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Results: 4

1.
Figure 3

Figure 3. From: Plants and animals share functionally common bacterial virulence factors.

(A) Strategy used to screen for P. aeruginosa virulence-associated genes. (B) Midribs of lettuce leaves were inoculated with 10 μl of a bacterial suspension at a titer of 103 cfu/ml and photographed 4 days postinfection. Bottom leaf was inoculated with the wild-type strain PA14 (black arrowhead) and top leaf was inoculated with the PA14-toxA mutant. Brown spots (white arrowheads) on the midrib of the top leaf reveal inoculation sites.

Laurence G. Rahme, et al. Proc Natl Acad Sci U S A. 2000 August 1;97(16):8815-8821.
2.
Figure 4

Figure 4. From: Plants and animals share functionally common bacterial virulence factors.

Histologic section of mouse liver and kidney taken 36 h postinoculation with P. aeruginosa strain PA14. (A) Massive perivascular bacterial infiltration and associated necrosis of the surrounding hepatocytes (arrow) are visible in the liver section. Brown and Hopps (B&H) Gram stain at ×40 magnification. (B) Section of kidney from the same animal showing large bacterial infiltrates within the tubules of the renal medulla (arrow). B&H Gram stain at ×40 magnification.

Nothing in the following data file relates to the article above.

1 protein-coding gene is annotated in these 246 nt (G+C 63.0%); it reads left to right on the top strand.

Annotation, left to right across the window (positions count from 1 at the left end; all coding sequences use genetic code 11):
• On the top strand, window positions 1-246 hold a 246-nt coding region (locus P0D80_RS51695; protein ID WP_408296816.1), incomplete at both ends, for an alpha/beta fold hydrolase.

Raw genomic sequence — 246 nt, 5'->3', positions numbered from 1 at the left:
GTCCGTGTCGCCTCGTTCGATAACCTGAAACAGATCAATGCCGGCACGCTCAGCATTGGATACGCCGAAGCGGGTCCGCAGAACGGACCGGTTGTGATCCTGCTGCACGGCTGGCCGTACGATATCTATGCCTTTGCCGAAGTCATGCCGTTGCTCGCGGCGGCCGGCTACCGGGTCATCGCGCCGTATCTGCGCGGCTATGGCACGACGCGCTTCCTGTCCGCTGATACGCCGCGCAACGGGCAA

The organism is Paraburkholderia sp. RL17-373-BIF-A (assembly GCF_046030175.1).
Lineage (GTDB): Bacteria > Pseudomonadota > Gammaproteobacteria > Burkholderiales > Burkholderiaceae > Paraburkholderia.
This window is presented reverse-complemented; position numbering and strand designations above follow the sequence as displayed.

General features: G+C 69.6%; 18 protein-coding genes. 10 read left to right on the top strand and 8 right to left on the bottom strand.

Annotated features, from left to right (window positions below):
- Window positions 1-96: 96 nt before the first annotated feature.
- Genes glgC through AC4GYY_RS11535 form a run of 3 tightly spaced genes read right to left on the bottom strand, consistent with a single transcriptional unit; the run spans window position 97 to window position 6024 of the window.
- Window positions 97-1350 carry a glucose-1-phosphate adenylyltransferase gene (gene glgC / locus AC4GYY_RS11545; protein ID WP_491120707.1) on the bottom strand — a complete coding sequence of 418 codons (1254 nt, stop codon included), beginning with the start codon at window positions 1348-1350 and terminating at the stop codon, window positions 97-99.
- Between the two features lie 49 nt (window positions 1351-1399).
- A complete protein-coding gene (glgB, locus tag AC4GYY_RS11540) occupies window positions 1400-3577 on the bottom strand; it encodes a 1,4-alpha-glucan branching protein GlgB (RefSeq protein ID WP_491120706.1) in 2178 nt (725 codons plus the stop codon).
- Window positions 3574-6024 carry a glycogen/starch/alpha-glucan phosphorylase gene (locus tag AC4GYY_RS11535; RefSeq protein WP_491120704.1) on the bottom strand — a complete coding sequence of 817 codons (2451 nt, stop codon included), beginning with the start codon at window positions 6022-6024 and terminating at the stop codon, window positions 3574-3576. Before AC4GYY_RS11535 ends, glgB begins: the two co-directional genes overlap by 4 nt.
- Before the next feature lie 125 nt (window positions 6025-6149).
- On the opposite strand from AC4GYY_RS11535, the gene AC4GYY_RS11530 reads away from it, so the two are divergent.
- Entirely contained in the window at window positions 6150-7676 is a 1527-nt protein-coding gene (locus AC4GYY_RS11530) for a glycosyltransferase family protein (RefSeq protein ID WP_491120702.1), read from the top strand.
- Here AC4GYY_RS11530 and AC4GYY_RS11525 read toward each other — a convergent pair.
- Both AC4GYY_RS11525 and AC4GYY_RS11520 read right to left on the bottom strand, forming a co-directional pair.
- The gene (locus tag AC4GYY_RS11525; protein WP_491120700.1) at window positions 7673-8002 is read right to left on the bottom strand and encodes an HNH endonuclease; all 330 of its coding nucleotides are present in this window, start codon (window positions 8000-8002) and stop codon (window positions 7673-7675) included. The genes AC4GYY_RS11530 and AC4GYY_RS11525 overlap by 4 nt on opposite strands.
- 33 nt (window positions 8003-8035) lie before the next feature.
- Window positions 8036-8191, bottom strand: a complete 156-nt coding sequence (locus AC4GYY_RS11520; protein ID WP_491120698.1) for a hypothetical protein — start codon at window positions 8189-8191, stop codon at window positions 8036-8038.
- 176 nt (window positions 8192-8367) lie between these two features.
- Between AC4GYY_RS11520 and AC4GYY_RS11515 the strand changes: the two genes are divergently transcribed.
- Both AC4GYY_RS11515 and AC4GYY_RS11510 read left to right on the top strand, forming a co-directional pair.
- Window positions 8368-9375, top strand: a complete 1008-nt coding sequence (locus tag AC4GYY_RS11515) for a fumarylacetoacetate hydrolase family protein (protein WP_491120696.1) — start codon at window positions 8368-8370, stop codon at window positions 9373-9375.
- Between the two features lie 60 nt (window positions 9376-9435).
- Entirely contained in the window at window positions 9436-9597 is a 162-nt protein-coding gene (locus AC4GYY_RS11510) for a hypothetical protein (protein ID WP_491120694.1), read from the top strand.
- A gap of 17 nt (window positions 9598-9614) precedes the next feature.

Laurence G. Rahme, et al. Proc Natl Acad Sci U S A. 2000 August 1;97(16):8815-8821.
3.
Figure 2

Figure 2. From: Plants and animals share functionally common bacterial virulence factors.

P. aeruginosa entering the mesophylic compartment of an Arabidopsis leaf through a stomatal opening. Detached Arabidopsis leaves were soaked in a bacterial suspension at a titer of 103 cfu/ml. At 24 h postinfection, the leaves were fixed in osmium tetroxide, followed by dehydration in ethanol. The leaves then were coated in Technics Sputter Coater Hummer II and subsequently examined and photographed by using an Amray (Bedford, MA) 1000 scanning electron microscope. Bacteria are shown to be primarily concentrated on the surface of guard cells, above the stoma.

Laurence G. Rahme, et al. Proc Natl Acad Sci U S A. 2000 August 1;97(16):8815-8821.
4.
Figure 1

Figure 1. From: Plants and animals share functionally common bacterial virulence factors.

Macroscopic and microscopic symptoms elicited by P. aeruginosa strain UCBPP-PA14 infiltrated into Arabidopsis leaves. (A) The upper part of an Arabidopsis leaf (ecotype LL-O) was infiltrated with bacterial suspensions at a titer of 103 cfu/cm2 and photographed 2 days postinfection. A chlorotic zone (white arrow) surrounds the soft-rot symptoms. (B and C) Arabidopsis leaves infiltrated with bacterial suspension and stained with trypan blue 2 days postinfection. Whole leaves were examined by using a Zeiss Axioskop and photographed. Bacterial movement was observed along leaf veins (arrows indicate vessel parenchyma filled with bacteria). Bacteria are absent in xylem vessels (arrowheads).

Laurence G. Rahme, et al. Proc Natl Acad Sci U S A. 2000 August 1;97(16):8815-8821.

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